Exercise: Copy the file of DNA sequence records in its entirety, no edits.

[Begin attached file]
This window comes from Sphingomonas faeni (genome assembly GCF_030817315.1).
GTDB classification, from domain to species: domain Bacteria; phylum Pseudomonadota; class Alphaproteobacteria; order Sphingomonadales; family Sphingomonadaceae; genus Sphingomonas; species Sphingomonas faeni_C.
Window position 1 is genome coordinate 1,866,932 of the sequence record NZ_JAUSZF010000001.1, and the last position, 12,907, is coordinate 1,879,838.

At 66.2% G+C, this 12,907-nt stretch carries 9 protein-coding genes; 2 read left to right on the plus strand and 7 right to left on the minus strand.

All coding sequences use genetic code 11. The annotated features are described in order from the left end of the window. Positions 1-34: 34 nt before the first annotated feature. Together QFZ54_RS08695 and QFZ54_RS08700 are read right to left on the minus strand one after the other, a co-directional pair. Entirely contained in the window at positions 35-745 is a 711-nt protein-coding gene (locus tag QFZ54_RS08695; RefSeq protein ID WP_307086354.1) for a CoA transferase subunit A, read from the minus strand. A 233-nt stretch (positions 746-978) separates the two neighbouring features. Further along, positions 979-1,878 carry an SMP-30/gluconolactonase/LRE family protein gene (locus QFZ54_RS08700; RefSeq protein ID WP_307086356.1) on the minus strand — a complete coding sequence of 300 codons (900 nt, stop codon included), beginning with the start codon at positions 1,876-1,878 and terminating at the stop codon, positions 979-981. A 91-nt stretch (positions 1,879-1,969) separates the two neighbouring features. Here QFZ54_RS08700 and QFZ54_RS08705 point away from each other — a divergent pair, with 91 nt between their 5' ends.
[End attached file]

This window comes from Sphingomonas faeni (genome assembly GCF_030817315.1).
GTDB classification, from domain to species: domain Bacteria; phylum Pseudomonadota; class Alphaproteobacteria; order Sphingomonadales; family Sphingomonadaceae; genus Sphingomonas; species Sphingomonas faeni_C.
Window position 1 is genome coordinate 1,866,932 of the sequence record NZ_JAUSZF010000001.1, and the last position, 12,907, is coordinate 1,879,838.

At 66.2% G+C, this 12,907-nt stretch carries 9 protein-coding genes; 2 read left to right on the plus strand and 7 right to left on the minus strand.

All coding sequences use genetic code 11. The annotated features are described in order from the left end of the window. Positions 1-34: 34 nt before the first annotated feature. Together QFZ54_RS08695 and QFZ54_RS08700 are read right to left on the minus strand one after the other, a co-directional pair. Entirely contained in the window at positions 35-745 is a 711-nt protein-coding gene (locus tag QFZ54_RS08695; RefSeq protein ID WP_307086354.1) for a CoA transferase subunit A, read from the minus strand. A 233-nt stretch (positions 746-978) separates the two neighbouring features. Further along, positions 979-1,878 carry an SMP-30/gluconolactonase/LRE family protein gene (locus QFZ54_RS08700; RefSeq protein ID WP_307086356.1) on the minus strand — a complete coding sequence of 300 codons (900 nt, stop codon included), beginning with the start codon at positions 1,876-1,878 and terminating at the stop codon, positions 979-981. A 91-nt stretch (positions 1,879-1,969) separates the two neighbouring features. Here QFZ54_RS08700 and QFZ54_RS08705 point away from each other — a divergent pair, with 91 nt between their 5' ends.